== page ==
Home  |   Subscribe  |   Resources  |   Reprints  |   Writers' Guidelines

E-News Exclusive

Pain and Substance Use — A Reciprocal Model

By Lindsey Getz

Pain and substance use can interact in a cycle that can ultimately worsen and maintain both chronic pain and substance use and misuse, according to new research. This is important information for social workers to keep in mind as they work with clients who face these challenges.

In the research, recently published in the Annual Review of Clinical Psychology, researchers Joseph W. Ditre, PhD; Emily L. Zale, PhD; and Lisa R. LaRowe, MS, examined results from more than 100 studies on pain and substance use. The team then integrated these findings to propose a reciprocal model in which pain and substance use interact in the manner of a positive feedback loop, resulting in greater pain and continued substance use.

“Research studies usually examine either how substance use affects pain or how pain affects substance use,” explains Zale, an assistant professor in the department of psychology and director of the Substance Use, Pain, and Health Research Lab at New York’s Binghamton University. “But our reciprocal model puts these two different types of research together to understand how pain and substance use affect each other.”

On one hand, substance use can be a risk factor for chronic pain and may worsen pain over time. On the other hand, experiencing pain can motivate people to use substances and might make it harder to quit, Zale adds.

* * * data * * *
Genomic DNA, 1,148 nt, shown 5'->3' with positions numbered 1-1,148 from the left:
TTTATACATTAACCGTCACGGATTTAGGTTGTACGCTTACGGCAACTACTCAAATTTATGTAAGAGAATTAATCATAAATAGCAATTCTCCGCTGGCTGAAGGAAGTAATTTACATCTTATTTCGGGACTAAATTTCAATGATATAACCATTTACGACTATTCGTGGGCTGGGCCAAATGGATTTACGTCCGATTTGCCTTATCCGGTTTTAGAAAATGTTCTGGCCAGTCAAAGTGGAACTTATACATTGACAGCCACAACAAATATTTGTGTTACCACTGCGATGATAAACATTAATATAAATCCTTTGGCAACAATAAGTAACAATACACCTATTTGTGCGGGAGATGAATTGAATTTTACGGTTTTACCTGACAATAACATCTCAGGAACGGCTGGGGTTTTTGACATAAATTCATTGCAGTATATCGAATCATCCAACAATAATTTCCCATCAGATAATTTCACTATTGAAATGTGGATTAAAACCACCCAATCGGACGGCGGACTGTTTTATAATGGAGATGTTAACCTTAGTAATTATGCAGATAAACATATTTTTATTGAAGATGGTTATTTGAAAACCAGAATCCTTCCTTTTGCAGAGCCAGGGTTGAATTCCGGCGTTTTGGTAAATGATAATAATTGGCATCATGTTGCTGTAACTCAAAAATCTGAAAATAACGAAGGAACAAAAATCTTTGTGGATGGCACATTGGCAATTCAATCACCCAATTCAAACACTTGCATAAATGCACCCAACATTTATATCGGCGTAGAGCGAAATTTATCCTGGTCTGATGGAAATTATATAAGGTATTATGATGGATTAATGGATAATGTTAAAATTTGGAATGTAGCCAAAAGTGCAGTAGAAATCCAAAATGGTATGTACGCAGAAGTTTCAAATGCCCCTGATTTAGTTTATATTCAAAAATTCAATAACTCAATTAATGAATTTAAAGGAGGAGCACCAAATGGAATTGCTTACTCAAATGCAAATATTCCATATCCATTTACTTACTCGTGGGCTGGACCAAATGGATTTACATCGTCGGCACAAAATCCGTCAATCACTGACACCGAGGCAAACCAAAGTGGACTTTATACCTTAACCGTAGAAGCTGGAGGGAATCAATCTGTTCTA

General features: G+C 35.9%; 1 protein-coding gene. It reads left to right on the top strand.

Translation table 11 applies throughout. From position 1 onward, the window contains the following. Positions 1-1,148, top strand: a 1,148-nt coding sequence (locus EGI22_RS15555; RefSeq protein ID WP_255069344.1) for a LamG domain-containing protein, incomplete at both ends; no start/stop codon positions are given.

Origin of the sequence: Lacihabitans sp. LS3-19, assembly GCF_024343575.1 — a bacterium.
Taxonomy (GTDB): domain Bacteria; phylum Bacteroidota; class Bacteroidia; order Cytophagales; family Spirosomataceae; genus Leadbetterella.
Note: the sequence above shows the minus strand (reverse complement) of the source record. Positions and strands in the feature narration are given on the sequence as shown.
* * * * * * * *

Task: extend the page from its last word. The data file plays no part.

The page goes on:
“We propose that the two conditions interact in the manner of a positive feedback loop, which means that they can increase each other over time,” she says. “Another way to think about this relationship is as a vicious cycle—substance use can worsen pain, pain can motivate escalations in substance use or make it harder to quit—and these repeated cycles can result in more severe pain and worsening addiction.”

“Neither patients nor providers tend to be aware of how pain and substance use can interact in this reciprocal way,” adds lead author Ditre, an associate professor in the department of psychology and director of the Pain and Addiction Research Lab at New York’s Syracuse University. “But this is important when it comes to better understanding why some individuals have a harder time quitting substances than others. One goal of our research program is to examine understudied factors that might be contributing to not only their use but their ability to stop. The role of acute and chronic pain in the onset and maintenance of substance addiction warrants additional consideration.”